Odenton searches for new identity


For years, Odenton has been part of something else -- Fort Meade, the railroad, the intersection of Routes 170 and 175.

Now, county officials are putting the final touches on a plan to help Odenton become a place of its own. The plan, drafted by a 20-member citizens committee, is to go before the County Council in September. If approved, it would become part of the county's General Development Plan and act as the blueprint for the town's growth.

Yesterday, Jay Winer, an Odenton developer and member of the committee that drafted the plan, led four County Council members and staff on a four-hour driving tour of Odenton to help them visualize the plan.

In an air-conditioned police van, they drove on Route 170 and Route 175 to see businesses and Fort Meade. They visited two burgeoning residential communities, Seven Oaks and Piney Orchard.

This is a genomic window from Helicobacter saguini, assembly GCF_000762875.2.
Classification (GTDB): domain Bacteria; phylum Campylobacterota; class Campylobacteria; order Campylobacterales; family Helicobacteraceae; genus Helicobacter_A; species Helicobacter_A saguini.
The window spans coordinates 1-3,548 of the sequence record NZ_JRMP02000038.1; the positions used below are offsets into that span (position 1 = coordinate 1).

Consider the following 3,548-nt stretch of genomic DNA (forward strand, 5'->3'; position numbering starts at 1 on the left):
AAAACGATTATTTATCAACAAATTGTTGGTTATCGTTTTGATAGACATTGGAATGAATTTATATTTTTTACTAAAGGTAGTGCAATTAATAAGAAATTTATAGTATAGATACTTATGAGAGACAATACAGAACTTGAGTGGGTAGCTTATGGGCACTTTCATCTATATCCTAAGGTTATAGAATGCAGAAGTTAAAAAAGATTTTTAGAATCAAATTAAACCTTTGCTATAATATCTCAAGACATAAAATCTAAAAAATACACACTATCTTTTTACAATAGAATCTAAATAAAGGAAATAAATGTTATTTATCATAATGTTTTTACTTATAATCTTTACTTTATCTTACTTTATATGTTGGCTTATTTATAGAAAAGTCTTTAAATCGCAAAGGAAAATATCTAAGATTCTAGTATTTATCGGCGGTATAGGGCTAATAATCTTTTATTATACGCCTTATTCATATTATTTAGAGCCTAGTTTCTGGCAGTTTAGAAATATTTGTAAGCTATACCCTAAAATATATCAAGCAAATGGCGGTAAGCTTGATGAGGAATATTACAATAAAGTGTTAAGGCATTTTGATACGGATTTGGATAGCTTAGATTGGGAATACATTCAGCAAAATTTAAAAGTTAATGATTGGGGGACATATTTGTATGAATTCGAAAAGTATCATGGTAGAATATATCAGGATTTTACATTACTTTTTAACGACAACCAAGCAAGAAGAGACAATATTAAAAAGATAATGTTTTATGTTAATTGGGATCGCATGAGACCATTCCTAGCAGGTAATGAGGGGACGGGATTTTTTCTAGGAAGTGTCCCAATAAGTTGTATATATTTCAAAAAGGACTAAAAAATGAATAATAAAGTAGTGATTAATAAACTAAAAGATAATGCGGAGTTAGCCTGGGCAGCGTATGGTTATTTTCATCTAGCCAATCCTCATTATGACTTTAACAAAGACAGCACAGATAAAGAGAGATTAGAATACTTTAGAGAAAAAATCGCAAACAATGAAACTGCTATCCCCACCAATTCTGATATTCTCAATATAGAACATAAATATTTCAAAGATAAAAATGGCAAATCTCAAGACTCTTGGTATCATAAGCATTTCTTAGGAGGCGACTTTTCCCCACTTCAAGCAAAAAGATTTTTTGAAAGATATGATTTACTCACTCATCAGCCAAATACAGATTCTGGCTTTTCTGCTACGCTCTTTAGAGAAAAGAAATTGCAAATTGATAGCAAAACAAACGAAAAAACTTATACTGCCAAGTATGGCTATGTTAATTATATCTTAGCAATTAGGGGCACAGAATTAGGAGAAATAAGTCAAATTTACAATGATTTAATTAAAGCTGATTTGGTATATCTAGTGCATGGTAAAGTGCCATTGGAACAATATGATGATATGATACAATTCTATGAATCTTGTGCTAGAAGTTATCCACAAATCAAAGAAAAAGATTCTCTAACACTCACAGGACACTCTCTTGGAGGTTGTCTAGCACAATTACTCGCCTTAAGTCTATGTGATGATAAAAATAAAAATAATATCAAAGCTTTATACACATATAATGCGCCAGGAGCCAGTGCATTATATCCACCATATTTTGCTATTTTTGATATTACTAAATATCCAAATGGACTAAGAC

Mr. Winer told the council members that the different sections of Odenton needed to be pulled together to make it a community. The plan, designed to create centers of development and stimulate investment, would provide that cohesion, he said.

"Now, it's a matter of how to make it happen. It's going to take money," Mr. Winer said.

Councilman Bert L. Rice, a former member of the town center committee who set up the tour, agreed, adding, "It's going to be a big task . . . almost like trying to form a city or a town."

In 1990, the County Council designated 360 acres bounded by Route 175, Route 32 and the Amtrak railroad tracks as the Odenton town center, one of three in the county.

The citizens committee formed by the council spent the next four years creating the plan. It was endorsed last summer by the Planning Advisory Board.

But former County Executive Robert R. Neall held off delivering

the plan to the council, leaving it for the next administration, said Yolanda Takesian, Odenton Town Center project planner.

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